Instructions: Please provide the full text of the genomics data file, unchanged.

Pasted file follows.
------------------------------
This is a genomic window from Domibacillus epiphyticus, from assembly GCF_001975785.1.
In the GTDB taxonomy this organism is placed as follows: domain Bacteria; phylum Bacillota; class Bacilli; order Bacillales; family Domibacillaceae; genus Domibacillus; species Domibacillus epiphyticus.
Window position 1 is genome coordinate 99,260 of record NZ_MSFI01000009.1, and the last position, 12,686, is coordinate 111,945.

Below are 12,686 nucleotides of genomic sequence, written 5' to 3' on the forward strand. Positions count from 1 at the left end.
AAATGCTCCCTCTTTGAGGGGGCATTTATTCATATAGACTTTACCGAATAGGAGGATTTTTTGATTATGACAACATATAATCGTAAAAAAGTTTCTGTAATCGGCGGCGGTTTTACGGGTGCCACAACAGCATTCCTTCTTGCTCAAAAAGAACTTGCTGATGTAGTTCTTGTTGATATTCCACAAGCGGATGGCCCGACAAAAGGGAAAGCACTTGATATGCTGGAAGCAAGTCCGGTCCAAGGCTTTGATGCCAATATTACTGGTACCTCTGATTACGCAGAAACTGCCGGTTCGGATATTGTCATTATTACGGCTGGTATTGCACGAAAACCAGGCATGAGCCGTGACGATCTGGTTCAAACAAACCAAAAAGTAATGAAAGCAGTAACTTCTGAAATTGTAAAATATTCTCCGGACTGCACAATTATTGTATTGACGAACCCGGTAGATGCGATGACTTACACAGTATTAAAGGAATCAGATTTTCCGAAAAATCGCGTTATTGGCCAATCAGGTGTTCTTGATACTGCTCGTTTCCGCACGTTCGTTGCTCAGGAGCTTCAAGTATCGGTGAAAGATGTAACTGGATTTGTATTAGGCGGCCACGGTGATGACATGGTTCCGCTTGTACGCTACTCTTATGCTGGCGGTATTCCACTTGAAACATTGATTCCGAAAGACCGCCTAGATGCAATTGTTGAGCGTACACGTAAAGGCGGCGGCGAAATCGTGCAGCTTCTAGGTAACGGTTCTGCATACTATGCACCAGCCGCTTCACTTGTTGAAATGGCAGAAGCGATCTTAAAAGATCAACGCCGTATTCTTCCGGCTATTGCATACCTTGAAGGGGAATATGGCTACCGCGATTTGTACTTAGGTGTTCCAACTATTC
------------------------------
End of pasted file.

This is a genomic window from Domibacillus epiphyticus, from assembly GCF_001975785.1.
In the GTDB taxonomy this organism is placed as follows: domain Bacteria; phylum Bacillota; class Bacilli; order Bacillales; family Domibacillaceae; genus Domibacillus; species Domibacillus epiphyticus.
Window position 1 is genome coordinate 99,260 of record NZ_MSFI01000009.1, and the last position, 12,686, is coordinate 111,945.

Below are 12,686 nucleotides of genomic sequence, written 5' to 3' on the forward strand. Positions count from 1 at the left end.
AAATGCTCCCTCTTTGAGGGGGCATTTATTCATATAGACTTTACCGAATAGGAGGATTTTTTGATTATGACAACATATAATCGTAAAAAAGTTTCTGTAATCGGCGGCGGTTTTACGGGTGCCACAACAGCATTCCTTCTTGCTCAAAAAGAACTTGCTGATGTAGTTCTTGTTGATATTCCACAAGCGGATGGCCCGACAAAAGGGAAAGCACTTGATATGCTGGAAGCAAGTCCGGTCCAAGGCTTTGATGCCAATATTACTGGTACCTCTGATTACGCAGAAACTGCCGGTTCGGATATTGTCATTATTACGGCTGGTATTGCACGAAAACCAGGCATGAGCCGTGACGATCTGGTTCAAACAAACCAAAAAGTAATGAAAGCAGTAACTTCTGAAATTGTAAAATATTCTCCGGACTGCACAATTATTGTATTGACGAACCCGGTAGATGCGATGACTTACACAGTATTAAAGGAATCAGATTTTCCGAAAAATCGCGTTATTGGCCAATCAGGTGTTCTTGATACTGCTCGTTTCCGCACGTTCGTTGCTCAGGAGCTTCAAGTATCGGTGAAAGATGTAACTGGATTTGTATTAGGCGGCCACGGTGATGACATGGTTCCGCTTGTACGCTACTCTTATGCTGGCGGTATTCCACTTGAAACATTGATTCCGAAAGACCGCCTAGATGCAATTGTTGAGCGTACACGTAAAGGCGGCGGCGAAATCGTGCAGCTTCTAGGTAACGGTTCTGCATACTATGCACCAGCCGCTTCACTTGTTGAAATGGCAGAAGCGATCTTAAAAGATCAACGCCGTATTCTTCCGGCTATTGCATACCTTGAAGGGGAATATGGCTACCGCGATTTGTACTTAGGTGTTCCAACTATTC